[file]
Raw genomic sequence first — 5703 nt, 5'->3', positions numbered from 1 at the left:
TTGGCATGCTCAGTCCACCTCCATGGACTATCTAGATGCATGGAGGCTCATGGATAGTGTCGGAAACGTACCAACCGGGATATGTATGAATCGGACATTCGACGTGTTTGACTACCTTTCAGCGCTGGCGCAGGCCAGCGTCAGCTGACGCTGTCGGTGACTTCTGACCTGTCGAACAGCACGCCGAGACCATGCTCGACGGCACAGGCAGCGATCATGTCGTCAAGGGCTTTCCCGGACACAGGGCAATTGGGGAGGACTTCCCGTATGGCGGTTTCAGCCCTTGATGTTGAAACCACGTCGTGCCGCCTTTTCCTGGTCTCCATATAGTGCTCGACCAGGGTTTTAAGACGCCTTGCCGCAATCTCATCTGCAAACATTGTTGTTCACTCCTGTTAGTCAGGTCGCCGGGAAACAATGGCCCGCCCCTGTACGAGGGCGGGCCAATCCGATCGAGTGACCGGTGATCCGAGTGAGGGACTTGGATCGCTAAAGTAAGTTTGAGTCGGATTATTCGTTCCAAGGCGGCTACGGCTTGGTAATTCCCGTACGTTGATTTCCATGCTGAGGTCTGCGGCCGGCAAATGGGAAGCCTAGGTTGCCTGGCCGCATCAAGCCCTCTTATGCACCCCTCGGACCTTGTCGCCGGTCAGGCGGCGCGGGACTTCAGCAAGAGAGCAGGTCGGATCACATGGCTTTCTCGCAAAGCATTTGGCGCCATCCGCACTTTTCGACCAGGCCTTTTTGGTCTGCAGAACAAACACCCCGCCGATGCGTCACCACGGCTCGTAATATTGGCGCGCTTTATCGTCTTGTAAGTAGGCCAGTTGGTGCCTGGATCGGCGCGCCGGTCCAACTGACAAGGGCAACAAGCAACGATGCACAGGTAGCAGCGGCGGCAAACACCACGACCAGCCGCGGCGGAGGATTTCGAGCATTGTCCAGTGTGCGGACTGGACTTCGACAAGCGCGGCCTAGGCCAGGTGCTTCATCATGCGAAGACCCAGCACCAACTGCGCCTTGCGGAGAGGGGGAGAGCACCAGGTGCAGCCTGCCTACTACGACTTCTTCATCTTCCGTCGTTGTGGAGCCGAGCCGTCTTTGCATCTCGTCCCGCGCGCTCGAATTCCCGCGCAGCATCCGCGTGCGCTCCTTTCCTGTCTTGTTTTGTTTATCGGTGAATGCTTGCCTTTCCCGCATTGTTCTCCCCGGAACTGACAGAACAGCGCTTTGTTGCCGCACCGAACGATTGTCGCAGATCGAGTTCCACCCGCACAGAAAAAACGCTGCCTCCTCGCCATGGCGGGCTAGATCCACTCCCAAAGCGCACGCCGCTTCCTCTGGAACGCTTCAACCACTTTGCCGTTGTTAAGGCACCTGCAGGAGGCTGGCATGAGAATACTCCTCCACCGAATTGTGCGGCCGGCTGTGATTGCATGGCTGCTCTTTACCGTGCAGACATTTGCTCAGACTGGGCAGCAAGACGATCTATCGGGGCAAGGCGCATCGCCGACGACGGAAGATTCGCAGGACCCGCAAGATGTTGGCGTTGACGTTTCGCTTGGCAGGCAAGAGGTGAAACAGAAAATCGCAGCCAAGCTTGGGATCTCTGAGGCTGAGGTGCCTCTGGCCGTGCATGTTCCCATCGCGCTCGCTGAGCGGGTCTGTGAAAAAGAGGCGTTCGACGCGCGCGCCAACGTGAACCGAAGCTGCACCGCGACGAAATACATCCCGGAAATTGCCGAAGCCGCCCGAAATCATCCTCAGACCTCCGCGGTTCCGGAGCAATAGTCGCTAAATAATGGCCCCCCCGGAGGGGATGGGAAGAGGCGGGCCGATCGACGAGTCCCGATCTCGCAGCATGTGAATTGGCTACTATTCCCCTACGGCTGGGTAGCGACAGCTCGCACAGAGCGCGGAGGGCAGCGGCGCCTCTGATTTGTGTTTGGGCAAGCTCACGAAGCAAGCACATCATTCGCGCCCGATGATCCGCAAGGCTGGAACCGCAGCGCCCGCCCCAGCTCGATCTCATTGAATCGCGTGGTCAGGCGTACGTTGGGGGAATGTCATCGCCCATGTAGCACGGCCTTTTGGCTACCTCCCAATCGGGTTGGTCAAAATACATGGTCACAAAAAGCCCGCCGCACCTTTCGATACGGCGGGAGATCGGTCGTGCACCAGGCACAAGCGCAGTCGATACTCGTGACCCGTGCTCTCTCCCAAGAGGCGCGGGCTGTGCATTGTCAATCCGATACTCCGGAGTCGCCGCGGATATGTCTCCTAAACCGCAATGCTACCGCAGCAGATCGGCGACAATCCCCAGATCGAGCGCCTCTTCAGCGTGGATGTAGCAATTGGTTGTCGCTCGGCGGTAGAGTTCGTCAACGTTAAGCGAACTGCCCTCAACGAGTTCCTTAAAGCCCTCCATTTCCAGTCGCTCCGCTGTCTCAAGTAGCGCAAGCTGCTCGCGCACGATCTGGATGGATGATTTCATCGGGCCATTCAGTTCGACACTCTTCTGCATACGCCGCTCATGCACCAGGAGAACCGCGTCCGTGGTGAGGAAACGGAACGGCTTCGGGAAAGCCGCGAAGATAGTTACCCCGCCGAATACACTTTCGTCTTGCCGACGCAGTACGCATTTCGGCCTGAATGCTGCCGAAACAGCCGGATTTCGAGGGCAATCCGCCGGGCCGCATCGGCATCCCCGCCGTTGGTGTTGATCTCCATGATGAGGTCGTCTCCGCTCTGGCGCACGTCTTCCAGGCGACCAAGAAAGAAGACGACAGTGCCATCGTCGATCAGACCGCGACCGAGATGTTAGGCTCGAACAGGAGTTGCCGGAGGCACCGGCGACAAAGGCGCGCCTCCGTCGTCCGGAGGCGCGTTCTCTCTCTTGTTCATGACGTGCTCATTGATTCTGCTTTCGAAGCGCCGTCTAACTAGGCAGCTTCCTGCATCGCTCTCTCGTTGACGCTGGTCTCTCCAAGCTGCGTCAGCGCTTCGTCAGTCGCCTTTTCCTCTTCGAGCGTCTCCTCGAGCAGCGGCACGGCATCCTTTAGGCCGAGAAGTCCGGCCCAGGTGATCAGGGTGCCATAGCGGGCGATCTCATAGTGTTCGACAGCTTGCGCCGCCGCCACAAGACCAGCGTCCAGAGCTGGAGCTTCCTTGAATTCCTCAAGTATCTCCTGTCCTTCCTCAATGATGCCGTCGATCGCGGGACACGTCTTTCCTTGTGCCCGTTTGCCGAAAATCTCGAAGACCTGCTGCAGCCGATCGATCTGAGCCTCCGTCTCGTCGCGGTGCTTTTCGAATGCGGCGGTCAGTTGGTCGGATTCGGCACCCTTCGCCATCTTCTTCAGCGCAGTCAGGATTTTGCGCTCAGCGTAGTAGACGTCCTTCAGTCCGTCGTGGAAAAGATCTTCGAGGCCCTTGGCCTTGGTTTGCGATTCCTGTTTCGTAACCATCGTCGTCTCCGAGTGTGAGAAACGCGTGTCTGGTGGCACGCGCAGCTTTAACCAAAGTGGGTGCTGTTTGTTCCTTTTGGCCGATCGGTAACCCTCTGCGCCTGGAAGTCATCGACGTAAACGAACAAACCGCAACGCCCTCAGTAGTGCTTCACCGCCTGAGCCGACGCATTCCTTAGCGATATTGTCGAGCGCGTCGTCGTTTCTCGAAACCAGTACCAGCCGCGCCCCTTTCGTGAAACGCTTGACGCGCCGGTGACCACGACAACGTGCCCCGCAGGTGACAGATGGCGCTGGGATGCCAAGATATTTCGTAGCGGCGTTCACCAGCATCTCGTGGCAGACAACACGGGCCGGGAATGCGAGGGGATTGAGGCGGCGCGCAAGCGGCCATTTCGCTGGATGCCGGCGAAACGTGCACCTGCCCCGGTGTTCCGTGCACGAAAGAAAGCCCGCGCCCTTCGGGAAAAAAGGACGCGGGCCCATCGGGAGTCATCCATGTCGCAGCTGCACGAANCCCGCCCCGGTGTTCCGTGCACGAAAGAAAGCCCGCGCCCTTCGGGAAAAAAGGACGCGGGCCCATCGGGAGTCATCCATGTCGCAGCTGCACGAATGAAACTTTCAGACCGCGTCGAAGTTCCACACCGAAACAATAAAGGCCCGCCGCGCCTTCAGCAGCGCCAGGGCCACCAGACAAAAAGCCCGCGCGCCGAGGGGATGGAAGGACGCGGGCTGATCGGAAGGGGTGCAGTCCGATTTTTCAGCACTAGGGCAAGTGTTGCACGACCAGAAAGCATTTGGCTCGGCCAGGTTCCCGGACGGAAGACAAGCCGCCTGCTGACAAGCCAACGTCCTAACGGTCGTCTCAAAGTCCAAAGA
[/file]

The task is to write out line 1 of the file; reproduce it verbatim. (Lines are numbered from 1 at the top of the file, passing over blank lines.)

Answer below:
Raw genomic sequence first — 5703 nt, 5'->3', positions numbered from 1 at the left: